Urban planning consultant Andrew Walker, who represents Latiq Qureshi, speaks to residents at a public meeting tonight about his client's plans to build homes on the historic Hammond House site

Urban planning consultant Andrew Walker, who represents Latiq Qureshi, speaks to residents at a public meeting tonight about his client's plans to build homes on the historic Hammond House site

MISSISSAUGA — "Outrageous." "Absurd." "Excessive."

That was the reaction echoed this evening by close to 200 Erindale residents and the local councillor after learning the owner of a heritage site wants to build homes on the property.

Latiq and Fatima Qureshi's plan to build seven houses on the Hammond House property, in the area of Erin Mills Pkwy. and Dundas St. W., was met with heavy opposition tonight as residents packed St. Peter's Anglican Church for a public meeting on the matter.

The Qureshis own the 2.1 acres of property and live in the historic house,  which was built in 1866 by Capt. Thomas Hammond, one of the earliest farmers in Erindale. The property has been designated under the Ontario Heritage Act.

The Qureshis, who raised their family in the home, have asked the City for an Official Plan amendment and a rezoning of the land to allow for the development. He maintains the existing house will not be touched.

Neither Latiq Qureshi nor his wife were at tonight's meeting, and instead sent a team of urban planning consultants on their behalf.

Latiq Qureshi refused to answer any questions from The News when contacted Tuesday, saying only that tonight's meeting would be informative for the community.

While Ward 8 Councillor Katie Mahoney said Qureshi has done a "beautiful job" maintaining the property, filled with mature trees and gardens, she made it clear she will be opposing his plan.

"Outrageous. The idea of intensifying on this land is kind of outrageous," she told The News. "The designation of this property is supposed to protect it from development."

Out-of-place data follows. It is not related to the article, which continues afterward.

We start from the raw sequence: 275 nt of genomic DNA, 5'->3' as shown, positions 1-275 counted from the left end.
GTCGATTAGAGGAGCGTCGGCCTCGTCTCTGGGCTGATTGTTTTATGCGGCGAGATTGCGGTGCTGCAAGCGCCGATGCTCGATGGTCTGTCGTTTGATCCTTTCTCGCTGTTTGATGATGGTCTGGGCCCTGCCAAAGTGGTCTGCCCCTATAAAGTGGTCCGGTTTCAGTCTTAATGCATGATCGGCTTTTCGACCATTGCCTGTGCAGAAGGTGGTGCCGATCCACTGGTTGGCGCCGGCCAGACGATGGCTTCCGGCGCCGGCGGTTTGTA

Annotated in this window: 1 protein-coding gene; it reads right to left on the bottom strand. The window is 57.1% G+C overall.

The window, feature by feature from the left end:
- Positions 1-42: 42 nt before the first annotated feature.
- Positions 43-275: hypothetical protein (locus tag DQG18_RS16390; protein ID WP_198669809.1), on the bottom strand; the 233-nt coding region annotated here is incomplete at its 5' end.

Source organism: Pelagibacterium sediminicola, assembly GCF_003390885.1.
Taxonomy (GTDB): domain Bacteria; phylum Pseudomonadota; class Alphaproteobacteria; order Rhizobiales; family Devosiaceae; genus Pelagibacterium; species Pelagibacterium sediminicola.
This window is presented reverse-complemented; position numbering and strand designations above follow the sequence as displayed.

Mahoney said Qureshi's plan presents a number of issues. It will cause more traffic in the area and will mean that Loyalist Creek, which runs through the property, may have to be engineered to accommodate the development.

"This application flies in the face of heritage planning," she said, adding City staff asked Qureshi to withdraw the application and he refused.

Matthew Wilkinson, Heritage Mississauga's historian, agreed Qureshi desreves credit for the marvelous upkeep of the property over the years.

But, he was critical of the plan.

"From a heritage perspective, this is an incredibly rich part of our community's history. This house anchors the landscape from a social perspective," he said. "I'm encouraged the house will remain, but the proposal of the lots seems excessive and too dense for the area."

Wilkinson said the proposed development could destroy the natural environment of the property, including the wooded area and water course.

Andrew Walker, one of the urban planning consultants representing Qureshi, conceded trees will have to be destroyed but "an effort will be made to preserve as many trees as possible."

Walker said his team is also proposing to maintain Loyalist Creek "as an open channel."

Jennifer Kalihane, a young mother who lives near Hammond House, said losing a piece of the city's heritage shouldn't even be considered.

"It's absurd," she said. "All Mississauga has been criticized for is building and building and causing urban sprawl. Certain things need to be preserved to give this city an identity."

Tonight's meeting turned rowdy on a number of occasions, including one point where planners misinformed the crowd about when Qureshi purchased the property and how long he and wife Fatima have been living there.

"I propose they go home and do their homework," one resident said.

Residents also laughed in derision when Walker said the new development will only bring 17 more residents to the area, based on an average of 2.1 persons per dwelling. It was a number residents believed to be ridiculously low.

lrosella@mississauga.net